Research

Essential Oils, memory recall and mood
Specific aromas can trigger memory recall of past events or information. It’s based on the notions of early French novelist Marcel Proust. The Proust Phenomenon linking aromas to memory was further explored by neuroscientists. Prominent researcher in the field from America is Dr Rachel Herz and since 1990, the neuroscientist has published over 70 articles and books on the subject of smell including the topic of emotion association to aromas and their link to retrieval of memory information. (Herz, 1998, 2005: Sugiyama et al, 2015).

Further to the link between aromas and memory recall, Herz (2009) published a review of 18 studies that focused on aromatherapy and human behaviour and found credible evidence that smell can affect mood, behaviours and physiology. The studies included specifically how aromatherapy is used today in conjunction with massage and used to reduce the signs and symptoms of anxiety.

Aromatherapy can be defined as essential oils extracted from plants for use in treating physiological and psychological health and to promote overall wellness (Herz, 2009). It is based on inhaling the essential oil rather than ingestion. However, today’s wellness advocates such as DoTERRA promote essential oils for topical, ingestion and inhalation dependent on the type of oil and blend.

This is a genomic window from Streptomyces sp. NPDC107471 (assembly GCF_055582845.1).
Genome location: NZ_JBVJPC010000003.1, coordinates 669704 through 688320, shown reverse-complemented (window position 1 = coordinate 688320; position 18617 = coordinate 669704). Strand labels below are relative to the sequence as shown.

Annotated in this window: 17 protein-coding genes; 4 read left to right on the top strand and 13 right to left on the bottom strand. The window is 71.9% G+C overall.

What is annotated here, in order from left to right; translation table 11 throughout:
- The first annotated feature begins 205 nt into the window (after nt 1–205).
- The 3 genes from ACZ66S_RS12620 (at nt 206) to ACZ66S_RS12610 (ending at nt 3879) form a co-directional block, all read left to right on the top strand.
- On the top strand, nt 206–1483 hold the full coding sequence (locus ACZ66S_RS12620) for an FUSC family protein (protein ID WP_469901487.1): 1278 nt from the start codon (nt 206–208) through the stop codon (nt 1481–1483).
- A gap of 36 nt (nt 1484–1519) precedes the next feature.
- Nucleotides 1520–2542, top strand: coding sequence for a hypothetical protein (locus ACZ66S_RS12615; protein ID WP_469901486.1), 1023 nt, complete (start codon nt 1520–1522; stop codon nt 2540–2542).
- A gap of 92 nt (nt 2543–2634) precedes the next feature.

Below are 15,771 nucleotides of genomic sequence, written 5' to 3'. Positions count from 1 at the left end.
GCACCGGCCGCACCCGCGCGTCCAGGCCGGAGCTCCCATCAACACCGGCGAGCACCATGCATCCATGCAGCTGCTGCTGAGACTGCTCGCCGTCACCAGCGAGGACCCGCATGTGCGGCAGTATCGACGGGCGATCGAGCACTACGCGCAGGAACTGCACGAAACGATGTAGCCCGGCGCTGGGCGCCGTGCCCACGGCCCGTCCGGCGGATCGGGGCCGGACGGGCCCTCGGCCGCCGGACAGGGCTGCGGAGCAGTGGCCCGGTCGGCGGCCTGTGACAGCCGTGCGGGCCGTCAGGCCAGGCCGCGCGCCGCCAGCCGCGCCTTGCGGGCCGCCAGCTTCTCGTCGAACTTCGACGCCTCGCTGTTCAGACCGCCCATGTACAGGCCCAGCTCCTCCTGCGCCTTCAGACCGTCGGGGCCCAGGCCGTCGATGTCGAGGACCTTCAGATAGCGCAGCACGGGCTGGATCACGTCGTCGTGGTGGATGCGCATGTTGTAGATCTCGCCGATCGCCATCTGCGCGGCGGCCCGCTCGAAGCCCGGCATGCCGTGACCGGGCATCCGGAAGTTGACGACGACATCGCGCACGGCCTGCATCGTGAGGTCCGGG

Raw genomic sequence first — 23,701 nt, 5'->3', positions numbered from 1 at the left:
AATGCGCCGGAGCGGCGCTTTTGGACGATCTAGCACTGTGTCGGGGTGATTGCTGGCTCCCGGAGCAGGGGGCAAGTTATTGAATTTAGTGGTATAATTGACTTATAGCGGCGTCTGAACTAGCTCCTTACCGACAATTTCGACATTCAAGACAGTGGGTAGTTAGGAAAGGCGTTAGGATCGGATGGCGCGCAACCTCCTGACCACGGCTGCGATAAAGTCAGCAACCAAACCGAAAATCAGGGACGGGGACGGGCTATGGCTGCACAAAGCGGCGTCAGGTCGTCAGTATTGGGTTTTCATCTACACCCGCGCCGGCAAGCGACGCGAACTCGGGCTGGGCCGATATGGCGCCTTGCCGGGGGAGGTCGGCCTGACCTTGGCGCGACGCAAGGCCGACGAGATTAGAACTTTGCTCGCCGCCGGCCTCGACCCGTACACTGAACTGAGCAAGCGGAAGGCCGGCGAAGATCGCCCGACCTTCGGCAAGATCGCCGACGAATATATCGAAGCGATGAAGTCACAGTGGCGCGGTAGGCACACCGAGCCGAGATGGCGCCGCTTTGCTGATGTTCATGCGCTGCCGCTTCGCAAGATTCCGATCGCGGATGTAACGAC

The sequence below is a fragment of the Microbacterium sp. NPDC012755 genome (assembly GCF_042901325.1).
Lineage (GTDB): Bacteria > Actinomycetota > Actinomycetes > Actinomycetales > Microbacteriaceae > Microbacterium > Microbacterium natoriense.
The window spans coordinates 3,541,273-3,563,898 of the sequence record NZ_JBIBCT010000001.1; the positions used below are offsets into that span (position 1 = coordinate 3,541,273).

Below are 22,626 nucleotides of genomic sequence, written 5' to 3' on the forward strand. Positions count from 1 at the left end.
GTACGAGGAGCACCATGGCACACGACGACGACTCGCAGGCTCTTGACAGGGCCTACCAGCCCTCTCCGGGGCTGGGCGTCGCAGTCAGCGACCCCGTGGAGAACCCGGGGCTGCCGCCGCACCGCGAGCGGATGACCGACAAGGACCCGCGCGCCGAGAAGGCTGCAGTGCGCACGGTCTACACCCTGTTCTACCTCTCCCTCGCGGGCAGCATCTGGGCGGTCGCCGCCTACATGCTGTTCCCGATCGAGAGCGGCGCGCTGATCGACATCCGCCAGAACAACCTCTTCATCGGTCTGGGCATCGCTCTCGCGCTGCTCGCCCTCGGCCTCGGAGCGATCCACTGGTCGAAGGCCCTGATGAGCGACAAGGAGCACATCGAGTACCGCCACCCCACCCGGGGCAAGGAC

Aromachology takes aromatherapy a step further through scientific testing that meet 5 empirical criteria and therefore becoming scientifically credible. This criteria means that research projects must be professionally vetted before being published in reputable journals.

From the literature, there are two types of hypotheses proposed 1) pharmacological and 2) psychological (Herz, 2009). The pharmacological view is that the scents affect mood, physiological and behaviour by interacting with the nervous system and endocrine system. The psychological view is that responses to scents are learned through association of emotional experiences (Herz, 2009). The analysis of these two theoretical mechanisms were used to explain the data in the review of 18 studies that met the criteria for aromachology. Although further research is needed with more scents, the review found that essential oil aromas positively affected mood, physiology and behaviour (Herz, 2009).

Essential oils can support learning by improving mood, reducing anxiety and supporting memory recall. Supporting learning is not the only benefit from using essential oils. Using essential oils in everyday life help to reduce the toxic load in the environment can enhance wellness for you and your loved ones .

References

Sugiyama, Haruko., Oshida, Akika., Paula Theunema., Susan Littel., Atsushi, Katayama., Kashiwagi, Mitsuyoshi., Hikichi, Satoshi., Herz, Rachel. (2015), ‘Proustian Products are Preferred: the relationship between odor- evoked memory and product evaluation’, Chemosensory Perception

Herz, Rachel S, (1998), ‘Are Odors the best cues to memory? A cross-model comparison of associative memory stimuli’, Annals of the New York Academy of Sciences, 855, 670-674
Herz, Rachel S, (1995), Odor associative learning and emotion: Effects on perception and behaviour, Chemical Senses, 30, 250-251
Herz, Rachel S.(2009)’Aromatherapy Facts and Fictions: A Scientific Analysis of Olfactory Effects on Mood, Physiology and Behavior’,International Journal of Neuroscience,119:2,263 — 290 

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